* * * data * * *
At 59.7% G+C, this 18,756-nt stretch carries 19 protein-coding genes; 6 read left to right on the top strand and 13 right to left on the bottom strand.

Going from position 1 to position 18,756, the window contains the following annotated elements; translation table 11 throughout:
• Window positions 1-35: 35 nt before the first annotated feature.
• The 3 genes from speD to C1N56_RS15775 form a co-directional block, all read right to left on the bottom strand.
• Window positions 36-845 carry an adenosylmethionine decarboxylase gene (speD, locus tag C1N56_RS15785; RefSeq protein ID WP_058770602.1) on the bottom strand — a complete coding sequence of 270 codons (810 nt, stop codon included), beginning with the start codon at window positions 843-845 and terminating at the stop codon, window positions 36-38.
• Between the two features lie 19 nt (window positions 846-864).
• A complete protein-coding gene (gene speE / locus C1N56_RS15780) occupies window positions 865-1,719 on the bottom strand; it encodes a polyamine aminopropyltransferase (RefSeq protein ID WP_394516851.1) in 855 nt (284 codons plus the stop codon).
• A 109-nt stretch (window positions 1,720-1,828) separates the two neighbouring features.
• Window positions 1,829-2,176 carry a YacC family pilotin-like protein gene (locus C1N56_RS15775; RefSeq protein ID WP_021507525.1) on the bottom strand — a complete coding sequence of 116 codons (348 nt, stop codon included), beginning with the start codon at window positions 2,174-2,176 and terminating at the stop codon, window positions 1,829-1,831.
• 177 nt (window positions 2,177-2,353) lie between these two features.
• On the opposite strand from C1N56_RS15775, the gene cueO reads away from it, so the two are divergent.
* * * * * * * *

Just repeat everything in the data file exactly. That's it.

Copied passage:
At 59.7% G+C, this 18,756-nt stretch carries 19 protein-coding genes; 6 read left to right on the top strand and 13 right to left on the bottom strand.

Going from position 1 to position 18,756, the window contains the following annotated elements; translation table 11 throughout:
• Window positions 1-35: 35 nt before the first annotated feature.
• The 3 genes from speD to C1N56_RS15775 form a co-directional block, all read right to left on the bottom strand.
• Window positions 36-845 carry an adenosylmethionine decarboxylase gene (speD, locus tag C1N56_RS15785; RefSeq protein ID WP_058770602.1) on the bottom strand — a complete coding sequence of 270 codons (810 nt, stop codon included), beginning with the start codon at window positions 843-845 and terminating at the stop codon, window positions 36-38.
• Between the two features lie 19 nt (window positions 846-864).
• A complete protein-coding gene (gene speE / locus C1N56_RS15780) occupies window positions 865-1,719 on the bottom strand; it encodes a polyamine aminopropyltransferase (RefSeq protein ID WP_394516851.1) in 855 nt (284 codons plus the stop codon).
• A 109-nt stretch (window positions 1,720-1,828) separates the two neighbouring features.
• Window positions 1,829-2,176 carry a YacC family pilotin-like protein gene (locus C1N56_RS15775; RefSeq protein ID WP_021507525.1) on the bottom strand — a complete coding sequence of 116 codons (348 nt, stop codon included), beginning with the start codon at window positions 2,174-2,176 and terminating at the stop codon, window positions 1,829-1,831.
• 177 nt (window positions 2,177-2,353) lie between these two features.
• On the opposite strand from C1N56_RS15775, the gene cueO reads away from it, so the two are divergent.